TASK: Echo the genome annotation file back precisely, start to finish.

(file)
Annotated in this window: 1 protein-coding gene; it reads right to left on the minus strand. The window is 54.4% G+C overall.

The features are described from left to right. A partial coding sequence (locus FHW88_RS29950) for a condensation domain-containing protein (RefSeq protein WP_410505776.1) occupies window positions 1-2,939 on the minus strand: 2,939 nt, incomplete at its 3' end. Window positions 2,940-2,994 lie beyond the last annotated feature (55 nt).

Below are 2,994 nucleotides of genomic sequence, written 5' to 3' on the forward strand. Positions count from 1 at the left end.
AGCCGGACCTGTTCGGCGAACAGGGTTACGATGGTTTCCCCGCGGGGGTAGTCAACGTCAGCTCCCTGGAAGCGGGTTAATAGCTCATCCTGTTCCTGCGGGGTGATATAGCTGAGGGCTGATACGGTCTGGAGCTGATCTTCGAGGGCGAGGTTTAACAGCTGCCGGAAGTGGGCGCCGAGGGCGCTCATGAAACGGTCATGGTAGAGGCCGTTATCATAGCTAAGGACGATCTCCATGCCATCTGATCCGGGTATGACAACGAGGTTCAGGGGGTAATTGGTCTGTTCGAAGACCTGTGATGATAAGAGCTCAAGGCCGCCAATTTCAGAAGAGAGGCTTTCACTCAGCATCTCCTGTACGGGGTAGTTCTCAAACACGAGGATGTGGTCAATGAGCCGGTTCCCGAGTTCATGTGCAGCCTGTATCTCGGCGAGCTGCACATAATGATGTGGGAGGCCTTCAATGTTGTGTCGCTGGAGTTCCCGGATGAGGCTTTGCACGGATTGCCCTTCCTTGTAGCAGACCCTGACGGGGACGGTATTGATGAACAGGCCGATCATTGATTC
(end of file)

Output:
Annotated in this window: 1 protein-coding gene; it reads right to left on the minus strand. The window is 54.4% G+C overall.

The features are described from left to right. A partial coding sequence (locus FHW88_RS29950) for a condensation domain-containing protein (RefSeq protein WP_410505776.1) occupies window positions 1-2,939 on the minus strand: 2,939 nt, incomplete at its 3' end. Window positions 2,940-2,994 lie beyond the last annotated feature (55 nt).

Below are 2,994 nucleotides of genomic sequence, written 5' to 3' on the forward strand. Positions count from 1 at the left end.
AGCCGGACCTGTTCGGCGAACAGGGTTACGATGGTTTCCCCGCGGGGGTAGTCAACGTCAGCTCCCTGGAAGCGGGTTAATAGCTCATCCTGTTCCTGCGGGGTGATATAGCTGAGGGCTGATACGGTCTGGAGCTGATCTTCGAGGGCGAGGTTTAACAGCTGCCGGAAGTGGGCGCCGAGGGCGCTCATGAAACGGTCATGGTAGAGGCCGTTATCATAGCTAAGGACGATCTCCATGCCATCTGATCCGGGTATGACAACGAGGTTCAGGGGGTAATTGGTCTGTTCGAAGACCTGTGATGATAAGAGCTCAAGGCCGCCAATTTCAGAAGAGAGGCTTTCACTCAGCATCTCCTGTACGGGGTAGTTCTCAAACACGAGGATGTGGTCAATGAGCCGGTTCCCGAGTTCATGTGCAGCCTGTATCTCGGCGAGCTGCACATAATGATGTGGGAGGCCTTCAATGTTGTGTCGCTGGAGTTCCCGGATGAGGCTTTGCACGGATTGCCCTTCCTTGTAGCAGACCCTGACGGGGACGGTATTGATGAACAGGCCGATCATTGATTC